He permitted his small train of cars to scrub off speed until it was almost stopped, and then gently pressed the brake pedal, encouraging a full stop.
Because he’s cautious, he opened several surveillance systems. Cameras and ground radar went up, scanning the remnants of I-5. Nothing else is untoward in this wasteland, but he picked up the AK-47 and looked around, watching his rear view mirrors and cameras as the engine idled. Selecting neutral, he set the hand brake and observed.
One of the packages moved again. It’s something that was alive or remained close to alive, or a ploy to invite him to stop and investigate. The wreckage was mostly cleared here. Rust, decaying plastic and rubber, and vegetation cracking through the pavement attested that more than a few months have passed since this crash or battle took place. Something alive is out of place. Manipulating a camera, he focused on the two packages. They appeared human, maybe females, adults.
Debating options and running scenarios through his head, he drummed his fingers on the console. He’d felt like Noah, building this vehicle. Sometimes he thinks of it as the vehicle, but other times, he calls it his train, an engine without a track, towing five cars. The instructions and scheme to build it reached him through nocturnal visions. He rejected referring to them as dreams. They were too cogent for dreams. The project, as he called it, trying to keep it abstract, ended up consuming money, energy and relationships. His marriage had already terminated, Mom and Dad were dead, and the children were forging their own paths of mistakes and successes, so it was pretty easy to burn those ties.
The thing was, though, the visions had never explained why this was being built. It seemed incredibly ridiculous and impractical to him, this “land train,” an absurd expression, since trains ran on land. People kept after him about why he was building it. He couldn’t explain it, not wanting to explain those nocturnal visions, falling back to weakly saying, “It’s just a whim.” He knew they thought he was crazy, an opinion he’d shared most of his waking hours. Then the sierra slathered the spinning fan blades onto a new wreck of a world, and here he was, a man alone with two cats and a dog, traveling destroyed America.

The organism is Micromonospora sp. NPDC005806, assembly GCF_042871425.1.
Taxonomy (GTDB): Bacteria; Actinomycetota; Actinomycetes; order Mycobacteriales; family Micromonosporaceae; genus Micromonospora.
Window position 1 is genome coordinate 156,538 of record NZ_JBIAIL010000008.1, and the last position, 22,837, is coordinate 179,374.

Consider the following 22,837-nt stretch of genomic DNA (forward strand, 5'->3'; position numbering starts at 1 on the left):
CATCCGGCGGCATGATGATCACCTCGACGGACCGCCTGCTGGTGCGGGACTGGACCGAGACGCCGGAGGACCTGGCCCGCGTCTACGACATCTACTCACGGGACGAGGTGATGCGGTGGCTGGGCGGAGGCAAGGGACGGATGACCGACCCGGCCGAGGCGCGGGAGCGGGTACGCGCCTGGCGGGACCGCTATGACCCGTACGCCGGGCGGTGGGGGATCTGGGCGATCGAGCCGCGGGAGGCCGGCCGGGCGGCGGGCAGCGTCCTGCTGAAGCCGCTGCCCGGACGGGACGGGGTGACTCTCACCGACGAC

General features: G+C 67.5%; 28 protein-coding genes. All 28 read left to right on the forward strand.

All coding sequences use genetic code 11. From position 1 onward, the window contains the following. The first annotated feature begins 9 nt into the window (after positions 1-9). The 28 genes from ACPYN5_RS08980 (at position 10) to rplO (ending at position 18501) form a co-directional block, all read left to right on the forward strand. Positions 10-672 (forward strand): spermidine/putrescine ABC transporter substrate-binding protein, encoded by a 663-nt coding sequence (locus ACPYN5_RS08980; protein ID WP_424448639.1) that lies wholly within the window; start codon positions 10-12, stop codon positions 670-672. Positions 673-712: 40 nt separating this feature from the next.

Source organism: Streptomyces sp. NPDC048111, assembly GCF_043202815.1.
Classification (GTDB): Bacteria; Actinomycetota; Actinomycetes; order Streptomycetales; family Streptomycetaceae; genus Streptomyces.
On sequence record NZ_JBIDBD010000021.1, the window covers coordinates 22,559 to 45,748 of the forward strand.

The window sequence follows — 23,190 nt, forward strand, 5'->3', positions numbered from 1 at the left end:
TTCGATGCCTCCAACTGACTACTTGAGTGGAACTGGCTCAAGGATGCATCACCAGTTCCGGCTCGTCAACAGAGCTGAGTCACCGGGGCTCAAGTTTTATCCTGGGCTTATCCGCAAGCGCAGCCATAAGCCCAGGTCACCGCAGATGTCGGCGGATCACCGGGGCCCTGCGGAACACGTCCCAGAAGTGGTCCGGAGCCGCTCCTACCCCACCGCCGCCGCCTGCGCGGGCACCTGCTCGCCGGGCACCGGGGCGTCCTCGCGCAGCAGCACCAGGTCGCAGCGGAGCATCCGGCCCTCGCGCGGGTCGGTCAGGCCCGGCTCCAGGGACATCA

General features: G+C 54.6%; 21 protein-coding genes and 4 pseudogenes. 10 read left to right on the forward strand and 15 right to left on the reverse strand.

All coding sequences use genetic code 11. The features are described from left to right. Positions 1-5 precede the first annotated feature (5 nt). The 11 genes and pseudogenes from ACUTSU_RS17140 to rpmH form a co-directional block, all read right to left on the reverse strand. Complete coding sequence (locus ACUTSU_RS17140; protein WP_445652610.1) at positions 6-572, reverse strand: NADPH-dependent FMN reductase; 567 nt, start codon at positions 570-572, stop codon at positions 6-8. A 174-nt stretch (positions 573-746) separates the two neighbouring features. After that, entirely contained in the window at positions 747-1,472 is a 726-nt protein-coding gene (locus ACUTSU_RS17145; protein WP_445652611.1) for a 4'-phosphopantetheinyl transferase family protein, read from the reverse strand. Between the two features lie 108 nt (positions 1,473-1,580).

That’s what must have been behind the nocturnal visions, right? Why else have him build this thing? He was impressed that something had reached out to him with such guidance, even though it also scared him shitless about his sanity. Okay, but now, here he was, alive and on the road as the rest of humanity, at least in America, as far as he could discern, completed the cycle, dust to dust.
Yet, two people on the road, apparently needing help, were before him. How did that fit? As he watched, one progressed through the jerking motion of standing, confirming, it seemed to be a woman, small and white. He pulled his binocular to his eyes for a better image. Swaying, she straightened her back and squared her shoulders. Stooping, she pushed and pulled the other one, also a woman, until she stirred and rose to her knees.
The nocturnal visions hadn’t included others. Yet, he’d always wondered why his train was five cars. It was overkill for one person. Cursing cowardice and indecisiveness, he checked the time and watched the two. Holding on to one another, they minced across the road with staggered steps. Only two in the afternoon, it would be hours before night. Hours before his nocturnal visions came, unless he could close his eyes and sleep now. But if he did, they could leave. They could die.
The vision had brought him here. Now he needed to decide who he was. None of the others remained. These were the first living people he’d seen since he left his home after the fall.
Maybe their vision had brought them here, to meet him. If so, shouldn’t they be looking for him? They seemed oblivious to his vigil, even though the engine’s rumble probably carried to them.
He didn’t have a choice. The vision had brought him here.
It was up to him to finish the vision.